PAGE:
Published 18 October 2017
In a recent case, Collins v Industrial Relations Secretary on behalf of the Department of Justice (Corrective Services NSW)  NSWIRComm 1051, the Industrial Relations Commission of New South Wales ordered the reinstatement of an employee despite his misconduct.
Mr Collins was employed as a First Class Correctional Officer at the South Coast Correctional Centre. He commenced employment with Corrective Services New South Wales (CSNSW) in 1994 and, prior to the events resulting in his dismissal, had only one “blemish” on his record of service early in his career. Since his commencement, Mr Collins was recognised on numerous occasions for his dedication to the role.
On 22 August 2016, the applicant was the Officer in Charge of an inmate transferred to the hospital for allegedly swallowing razor blades. The inmate was classified as high-risk due to past attempted escapes. Consequently, he was required to wear hand and ankle cuffs and was handcuffed to the bed in the hospital room.
The inmate required the use of the toilet and his handcuffs were removed to allow him to do this. He subsequently asked if he could use the shower. Mr Collins entered the bathroom and surveyed the security, ultimately determining there was no risk of him escaping despite a window present. Mr Collins claimed he believed it was sealed shut and too small for the inmate to climb out of.
Mr Collins directed the inmate’s ankle cuffs be removed to allow him to shower. Mr Collins and the two other guards on watch maintained the door remained open at all times during their watch when the inmate was in the shower.
During the inmate’s shower, Mr Collins and the two other guards were relieved. The relieving team maintained the door to the bathroom was closed when they arrived.
Mr Collins briefed the relieving team and mentioned the inmate’s name, that he was in the shower, his hand and ankle cuffs were on the bed, and he had been good.
During the relieving team’s watch, the inmate escaped by breaking the window in the bathroom and climbing out.
CSNSW claimed Mr Collins was in breach of procedures, protocols and instructions, specifically in that he: 1) failed to complete the log sheet; 2) removed the restraints of the inmate; 3) failed to keep the inmate under surveillance at all times; and 4) did not properly brief on the shift changeover.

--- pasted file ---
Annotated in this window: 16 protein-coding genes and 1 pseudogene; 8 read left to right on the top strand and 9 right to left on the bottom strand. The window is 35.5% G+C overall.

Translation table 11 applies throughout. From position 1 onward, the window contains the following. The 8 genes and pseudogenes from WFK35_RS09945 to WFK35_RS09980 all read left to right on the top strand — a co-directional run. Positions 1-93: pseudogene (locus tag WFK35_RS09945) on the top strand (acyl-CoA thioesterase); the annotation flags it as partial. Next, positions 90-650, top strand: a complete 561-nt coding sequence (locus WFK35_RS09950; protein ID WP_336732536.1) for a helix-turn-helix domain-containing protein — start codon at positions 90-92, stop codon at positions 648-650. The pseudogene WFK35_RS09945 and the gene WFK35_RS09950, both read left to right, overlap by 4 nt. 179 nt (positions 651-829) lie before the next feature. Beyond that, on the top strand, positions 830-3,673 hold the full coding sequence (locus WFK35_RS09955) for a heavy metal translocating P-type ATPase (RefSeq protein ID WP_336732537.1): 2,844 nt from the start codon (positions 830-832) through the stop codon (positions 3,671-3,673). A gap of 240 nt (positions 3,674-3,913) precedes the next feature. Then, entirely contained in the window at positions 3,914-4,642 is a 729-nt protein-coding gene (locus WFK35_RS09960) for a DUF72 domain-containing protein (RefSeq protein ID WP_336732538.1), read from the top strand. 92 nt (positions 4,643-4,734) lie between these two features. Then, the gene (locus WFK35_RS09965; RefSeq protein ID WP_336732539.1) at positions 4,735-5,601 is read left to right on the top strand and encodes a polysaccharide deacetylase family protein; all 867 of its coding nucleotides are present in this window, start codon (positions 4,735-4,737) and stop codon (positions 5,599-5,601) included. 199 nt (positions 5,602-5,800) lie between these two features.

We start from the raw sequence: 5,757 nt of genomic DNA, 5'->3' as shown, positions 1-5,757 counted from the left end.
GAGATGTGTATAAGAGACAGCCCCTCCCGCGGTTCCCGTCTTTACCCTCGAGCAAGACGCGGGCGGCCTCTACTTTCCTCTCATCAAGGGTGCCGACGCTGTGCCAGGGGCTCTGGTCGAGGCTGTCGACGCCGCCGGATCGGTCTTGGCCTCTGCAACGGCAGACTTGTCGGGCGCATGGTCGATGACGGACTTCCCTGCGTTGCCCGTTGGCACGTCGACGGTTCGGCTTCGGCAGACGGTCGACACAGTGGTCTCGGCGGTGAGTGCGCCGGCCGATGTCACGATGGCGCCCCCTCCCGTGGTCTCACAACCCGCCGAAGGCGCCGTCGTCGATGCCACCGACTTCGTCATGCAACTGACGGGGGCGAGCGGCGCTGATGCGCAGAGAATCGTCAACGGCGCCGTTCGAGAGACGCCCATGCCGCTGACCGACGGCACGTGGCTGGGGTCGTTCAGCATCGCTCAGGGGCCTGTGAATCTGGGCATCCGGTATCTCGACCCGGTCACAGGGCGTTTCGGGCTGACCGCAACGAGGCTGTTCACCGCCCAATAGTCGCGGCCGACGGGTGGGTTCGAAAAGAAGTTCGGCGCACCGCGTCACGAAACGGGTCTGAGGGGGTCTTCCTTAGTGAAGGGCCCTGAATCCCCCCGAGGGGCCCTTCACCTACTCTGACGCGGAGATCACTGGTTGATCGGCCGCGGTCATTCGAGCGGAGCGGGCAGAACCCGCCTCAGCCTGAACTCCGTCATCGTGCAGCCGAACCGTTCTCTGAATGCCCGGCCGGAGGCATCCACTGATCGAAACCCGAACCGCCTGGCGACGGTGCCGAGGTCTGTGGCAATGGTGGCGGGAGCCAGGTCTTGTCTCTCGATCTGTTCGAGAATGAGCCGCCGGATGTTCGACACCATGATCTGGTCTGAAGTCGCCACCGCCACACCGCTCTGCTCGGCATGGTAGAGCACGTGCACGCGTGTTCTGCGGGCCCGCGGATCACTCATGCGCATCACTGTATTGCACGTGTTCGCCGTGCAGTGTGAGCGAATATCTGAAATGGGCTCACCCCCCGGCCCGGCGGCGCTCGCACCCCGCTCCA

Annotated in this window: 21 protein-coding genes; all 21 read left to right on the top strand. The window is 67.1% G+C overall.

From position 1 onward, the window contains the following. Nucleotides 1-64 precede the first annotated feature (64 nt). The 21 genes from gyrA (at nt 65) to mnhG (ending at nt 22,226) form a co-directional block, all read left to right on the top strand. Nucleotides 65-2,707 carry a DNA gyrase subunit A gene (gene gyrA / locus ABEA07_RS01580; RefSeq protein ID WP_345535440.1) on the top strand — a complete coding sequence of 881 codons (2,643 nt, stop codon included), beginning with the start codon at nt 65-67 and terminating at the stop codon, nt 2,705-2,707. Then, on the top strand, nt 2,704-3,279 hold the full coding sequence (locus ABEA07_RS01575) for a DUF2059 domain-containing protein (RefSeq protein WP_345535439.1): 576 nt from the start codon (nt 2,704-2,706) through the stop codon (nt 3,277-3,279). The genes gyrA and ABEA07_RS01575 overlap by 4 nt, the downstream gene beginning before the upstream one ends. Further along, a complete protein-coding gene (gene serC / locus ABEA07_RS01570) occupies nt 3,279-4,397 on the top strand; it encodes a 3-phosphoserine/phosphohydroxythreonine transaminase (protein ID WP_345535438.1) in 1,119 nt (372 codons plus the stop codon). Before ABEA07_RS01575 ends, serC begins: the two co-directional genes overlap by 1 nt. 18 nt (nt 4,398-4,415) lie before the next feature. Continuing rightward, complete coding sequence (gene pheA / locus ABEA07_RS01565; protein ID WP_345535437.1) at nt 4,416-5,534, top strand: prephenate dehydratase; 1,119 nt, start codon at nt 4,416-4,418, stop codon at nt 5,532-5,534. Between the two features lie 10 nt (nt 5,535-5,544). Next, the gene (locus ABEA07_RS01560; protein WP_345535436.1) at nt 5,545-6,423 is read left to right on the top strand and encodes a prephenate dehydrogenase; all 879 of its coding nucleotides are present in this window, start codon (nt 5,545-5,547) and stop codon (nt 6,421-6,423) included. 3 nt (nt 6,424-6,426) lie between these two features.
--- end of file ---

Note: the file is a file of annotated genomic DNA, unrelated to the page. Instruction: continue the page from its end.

Mr Collins argued it was common practice not to complete log sheets, nor had he ever produced an official log sheet before, although he had completed some on his own paper in the past. He conceded that removing the restraints was a “monumental error” on his part, however there was nothing in the handbook about protocol for inmates showering in the hospital. He denied the assertion that he failed to keep the inmate under surveillance.
Failing to complete log sheets was deemed by the Commission to be a minor error and it was held that “to rely on an officer ‘to complete a log sheet on his own on a piece of paper’ and then discipline that officer for failing to do so, is inherently unfair”. It was also mentioned that Mr Collins did not breach any policy by removing the inmate’s ankle restraints as there was no strict policy for the procedure to follow when an inmate wanted to shower.
The Commission held that whilst Mr Collins had been negligent, the allegations of serious misconduct were not made out, and it was harsh to dismiss Mr Collins when he had 22 years of an “unblemished” career. Further, it was unreasonable to dismiss him when the other employees were “treated far more favourably in terms of the punishment imposed”.
Mr Collin’s employment was ordered to be reinstated as the Commission rejected the CSNSW’s contention that they had lost faith and confidence in his ability to follow procedure.
However, the Commission refused to make an order for back pay, stating, “the negligence and complacency of the applicant do amount to misconduct such as to disentitle him to the benefit of any order for back pay”.
Key issues for employers
Employers should be aware that misconduct does not automatically entitle them to dismiss an employee. Misconduct must be of a sufficient seriousness to warrant summary dismissal. Such a dismissal may also be deemed harsh if other employees involved in the misconduct receive a lesser punishment.
Furthermore, employers cannot justify dismissal on the basis of a breach of policy, when previously that policy has not been enforced. Clear policies that outline expected procedures should be implemented and it is essential that any documents that must be completed by employees are provided.